Collaboration: the only way to drive the future of mobility
We need to be willing and ready to work together to promote a single voice for the future of the highways sector, in fact for the future of mobility, says Philip Hoare, European managing director of Atkins' Transportation division.
The transport industry must work together if it is to successfully innovate to overcome the challenges posed by the emergence of mega city trends and increased urbanisation. For the purposes of this article, I will define innovation as how we bring fresh eyes to the ongoing challenges we face as we try to safely, reliably and efficiently move more people around more comfortably with less overall spend.
Innovation is the answer to the capacity challenge. We must apply this thinking to both new infrastructure investment and to how we manage and maintain the assets we already have. Part of the puzzle is the individual investment which organisations will continue to make in R&D initiatives aimed at bringing the next technological shift to market, but it is also more than that.
As an industry, we have a responsibility to create the right environment for all businesses, large and small, to flourish. Fostering an environment in which the business community is heard, including SMEs who are so often the instigators behind new ways of doing things, is critical. Creating the right conditions for a healthy conversation with government is key to generating confidence that there will be investment in new programmes of work, which offset the risk businesses take on board when they invest in R&D. Getting this right has the potential to prove transformative for customers.
Steps have been taken towards this in several sectors and in transport specifically across aerospace, automotive and rail. While undoubtedly each faces its own individual sector challenges, the Rail Delivery Group, the Rail Supply Group, leading organisations and the trade associations have joined forces to create a sector deal with government to spearhead a transformation in the rail sector.
Leading examples of innovation in the highways sector, such as the upcoming platooning trial led by the Department for Transport and Highways England, show the potential for what could be achieved if industry and government worked more closely together. To ensure that the industrial strategy is representative of our aspirations, roads must play a central role in making UK plc a success post Brexit.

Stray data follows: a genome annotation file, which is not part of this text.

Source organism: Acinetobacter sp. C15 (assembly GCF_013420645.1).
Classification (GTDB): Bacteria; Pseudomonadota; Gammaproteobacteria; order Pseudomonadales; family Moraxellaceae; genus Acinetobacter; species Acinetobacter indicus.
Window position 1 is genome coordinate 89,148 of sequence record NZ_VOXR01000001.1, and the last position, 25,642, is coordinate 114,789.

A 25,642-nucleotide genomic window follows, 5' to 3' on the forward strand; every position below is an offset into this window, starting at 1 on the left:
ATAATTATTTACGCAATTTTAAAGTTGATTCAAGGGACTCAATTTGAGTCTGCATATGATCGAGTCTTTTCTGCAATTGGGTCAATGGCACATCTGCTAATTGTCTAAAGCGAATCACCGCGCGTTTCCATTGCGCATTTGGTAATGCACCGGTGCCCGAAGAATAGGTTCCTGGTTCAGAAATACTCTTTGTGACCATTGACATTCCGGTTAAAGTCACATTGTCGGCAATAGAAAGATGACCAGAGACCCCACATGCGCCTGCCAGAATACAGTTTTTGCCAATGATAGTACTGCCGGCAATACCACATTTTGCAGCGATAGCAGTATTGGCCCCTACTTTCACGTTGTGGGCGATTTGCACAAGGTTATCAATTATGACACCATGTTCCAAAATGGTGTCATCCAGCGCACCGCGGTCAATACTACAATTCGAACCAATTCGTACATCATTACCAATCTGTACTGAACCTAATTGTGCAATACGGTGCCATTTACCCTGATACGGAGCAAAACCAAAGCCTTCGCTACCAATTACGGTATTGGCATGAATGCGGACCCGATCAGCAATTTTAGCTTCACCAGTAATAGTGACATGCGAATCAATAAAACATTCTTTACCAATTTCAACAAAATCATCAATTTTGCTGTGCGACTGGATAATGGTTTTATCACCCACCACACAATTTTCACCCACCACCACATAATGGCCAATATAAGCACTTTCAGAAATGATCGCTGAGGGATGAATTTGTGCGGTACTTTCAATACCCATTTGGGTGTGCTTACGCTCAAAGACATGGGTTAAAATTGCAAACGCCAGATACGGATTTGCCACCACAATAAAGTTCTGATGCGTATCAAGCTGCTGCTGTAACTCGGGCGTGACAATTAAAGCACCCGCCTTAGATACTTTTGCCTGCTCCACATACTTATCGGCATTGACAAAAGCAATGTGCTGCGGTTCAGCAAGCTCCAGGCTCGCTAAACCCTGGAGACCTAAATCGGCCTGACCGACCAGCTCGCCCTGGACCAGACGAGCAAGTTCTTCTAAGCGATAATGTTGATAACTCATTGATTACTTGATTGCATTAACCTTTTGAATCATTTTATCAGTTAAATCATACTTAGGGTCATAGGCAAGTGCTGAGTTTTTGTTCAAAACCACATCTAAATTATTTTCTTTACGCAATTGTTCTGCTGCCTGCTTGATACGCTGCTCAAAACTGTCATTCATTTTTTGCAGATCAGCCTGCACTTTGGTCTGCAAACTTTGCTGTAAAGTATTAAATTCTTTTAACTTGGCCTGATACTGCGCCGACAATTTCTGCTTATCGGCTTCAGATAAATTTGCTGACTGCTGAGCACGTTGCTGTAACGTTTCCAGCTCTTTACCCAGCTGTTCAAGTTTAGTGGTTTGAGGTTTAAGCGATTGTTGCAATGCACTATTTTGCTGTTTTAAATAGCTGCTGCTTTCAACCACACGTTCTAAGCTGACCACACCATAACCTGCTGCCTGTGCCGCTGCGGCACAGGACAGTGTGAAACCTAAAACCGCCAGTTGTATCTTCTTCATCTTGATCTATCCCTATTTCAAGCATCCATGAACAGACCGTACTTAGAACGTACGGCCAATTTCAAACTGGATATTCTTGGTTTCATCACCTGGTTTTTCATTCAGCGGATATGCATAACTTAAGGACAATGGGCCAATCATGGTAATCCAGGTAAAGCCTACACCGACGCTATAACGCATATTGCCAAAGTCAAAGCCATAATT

So, what can we do to ensure that we speak with one voice and that central government understands what measures need to be put in place to promote an environment in which the highways sector can flourish? We know that when we speak to government inconsistently, our message gets lost and drowned out in dissonance. We need to be willing and ready to work together, to promote what we need as a collective in a uniform and consistent way, so that there can be absolutely no ambiguity about our intentions - a single voice for the future of the highways sector, in fact for the future of mobility.
Almost every journey in the UK uses our roads infrastructure and as we gaze into the future of connected autonomous vehicles and increasingly connected journeys, we need to consider how we will adapt our roads to maximise capacity while improving the travelling experience for our customers. Creating a united front to build profile and position for the future certainly seems to be building momentum for the rail sector with campaigns like 'Britain runs on Rail' galvanising the whole industry towards a brighter future.
We must also consider that if we are to support the rebalancing of the UK economy and ensure that all the regions perform to their full economic potential, we need to be able to pack a punch. To do so, we need to embody a recognisable, visible and accessible form, so that we not only can address government, but also work with local and devolved bodies to help them secure the funding for new programmes of work. And we need to be able to speak to rail on the same level, so that we can ensure a blended approach to programmes which see the integration of the road and rail networks, such as HS2 and Crossrail. We also need to have a platform for enabling cooperation, such as knowledge exchange, between larger and smaller organisations.
So, my call to action is this: let's work together to find innovative ways of building the profile of the fantastic capability that we have in the highways sector. Let's collaborate and create a single voice to bring our industry together to influence government around the future of mobility. Focused on a new industry body, this collaboration would allow us to innovate more rapidly and effectively and will be vital in underpinning our national economic performance moving forwards.
We must step up and embrace our role in realising this. The time for us to act and build a stronger voice is now.
Philip Hoare is managing director of Atkins' Transportation division across the UK & Europe. He is presenting the opening address of Day 2 of Highways UK at the Burges Salmon Stage on 9 November